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“If I had told someone five years ago I wanted to start and work for a company that created artificial intelligence for music-based applications, they would have laughed,” said Parag Chordia, Chief Technical Officer of khu.sh, a company that has changed AI in music to anything but a laughing matter.
Chordia is also a Professor at Tech, Director of the Music Intelligence Lab and part of the Center for Music Technology. It was his research with graduate student Xiang Cao that led to the development of LaDiDa, a reverse karaoke application.
LaDiDa allows the user to record their singing, choose a musical type, and then play the recording back with an automated melody added. The app also has pitch correction, so it makes you sound good even off-key.
“We were thinking about automatic accompaniment. With LaDiDa, the constraints are whether the chords fit the note and whether they make sense in the progression of chords,” Chordia said.
To find the answers to these questions, Chordia and Cao used a generative modeling system based on statistics: a machine that had listened to a lot of popular music and recorded the statistical data from the chord progressions so that it “knows” what sounds good.
The end result is an app that takes the chords and the style of music chosen and generates the music in real time.
After completing the research, Chordia and Cao realized they had a product with commercial potential, but it was Chordia’s wife Prerna Gupta, now Chief Executive Officer of Khu.sh, who really pushed for the creation of the company.
Tech’s Venture Lab and Shotput Ventures, an angel-investing company based in Atlanta, provided the start-up funds for Khu.sh in May 2009 and by September 2009, LaDiDa launched.
“For the first five or six months not much happened. Then around Jan. 2010 we added pitch correction, and now it’s one of the top ten music apps,” Chordia said.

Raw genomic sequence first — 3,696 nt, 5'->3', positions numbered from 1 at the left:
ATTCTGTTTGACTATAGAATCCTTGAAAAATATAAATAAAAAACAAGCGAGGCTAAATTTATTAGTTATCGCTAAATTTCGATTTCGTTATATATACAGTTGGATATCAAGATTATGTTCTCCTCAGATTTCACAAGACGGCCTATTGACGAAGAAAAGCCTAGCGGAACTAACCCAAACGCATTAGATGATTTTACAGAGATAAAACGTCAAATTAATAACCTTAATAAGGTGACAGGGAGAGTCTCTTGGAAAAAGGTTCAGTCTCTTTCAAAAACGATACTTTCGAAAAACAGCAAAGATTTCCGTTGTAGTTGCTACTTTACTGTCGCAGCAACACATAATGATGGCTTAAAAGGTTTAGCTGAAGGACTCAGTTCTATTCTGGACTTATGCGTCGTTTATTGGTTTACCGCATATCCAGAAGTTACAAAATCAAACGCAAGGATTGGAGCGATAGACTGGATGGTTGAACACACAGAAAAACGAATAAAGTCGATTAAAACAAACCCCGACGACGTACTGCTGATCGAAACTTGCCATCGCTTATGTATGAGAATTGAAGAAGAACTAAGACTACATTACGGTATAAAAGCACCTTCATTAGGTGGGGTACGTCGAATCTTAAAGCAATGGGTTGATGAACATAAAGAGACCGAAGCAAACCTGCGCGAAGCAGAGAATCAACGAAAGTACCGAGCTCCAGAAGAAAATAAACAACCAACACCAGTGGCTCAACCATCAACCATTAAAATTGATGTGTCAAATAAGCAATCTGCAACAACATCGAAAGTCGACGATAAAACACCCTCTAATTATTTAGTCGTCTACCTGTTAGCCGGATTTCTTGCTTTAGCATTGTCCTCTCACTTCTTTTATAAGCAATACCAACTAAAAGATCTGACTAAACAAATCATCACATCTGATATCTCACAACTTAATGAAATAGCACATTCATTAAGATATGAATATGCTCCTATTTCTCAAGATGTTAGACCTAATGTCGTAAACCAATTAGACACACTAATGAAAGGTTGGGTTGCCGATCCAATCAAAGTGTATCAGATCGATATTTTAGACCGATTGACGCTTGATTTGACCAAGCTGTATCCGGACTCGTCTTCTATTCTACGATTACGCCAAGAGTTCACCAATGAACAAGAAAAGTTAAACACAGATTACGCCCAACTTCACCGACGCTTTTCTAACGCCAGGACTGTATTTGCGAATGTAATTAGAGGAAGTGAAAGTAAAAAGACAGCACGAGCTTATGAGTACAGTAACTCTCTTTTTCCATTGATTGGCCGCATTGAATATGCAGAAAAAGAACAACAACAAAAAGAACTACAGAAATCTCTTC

Being based at Tech has been instrumental (no pun intended) to the company’s success because of the wealth of resources available. Not only were they able to receive phase one and phase two funding from the Venture lab, but they have also had the benefit of Tech’s Center for Music Technology, one of the largest music technology programs in the country (second only to Stanford’s), with several researchers funded by the NSF.
Having a top-ten app didn’t stop khu.sh’s creative impetus. Members of khu.sh realized that while LaDiDa lowered a user’s inhibition to sing, they were still feeling some reluctance to singing into the app, and simply talking doesn’t achieve the same effects. This realization led to the development of Songify.
In July 2011, the company released a new app in partnership with the Gregory Brothers: Songify. Like the Gregory’s Brothers famous videos of auto-tuning the news, Songify turns speech into music. The difference between Songify and LaDiDa is that the music is generated in real time, so the user is encouraged to sing along. The app was wildly successful, becoming the number one downloaded app in the world for two weeks in July.
Recently, khu.sh has released a third app, Talkappella, which is a harmonization app that the four parts of the harmony from just the user’s voice. The company expects to be releasing two more apps soon, one in Dec. and the next early next year. Find more information at http://khu.sh/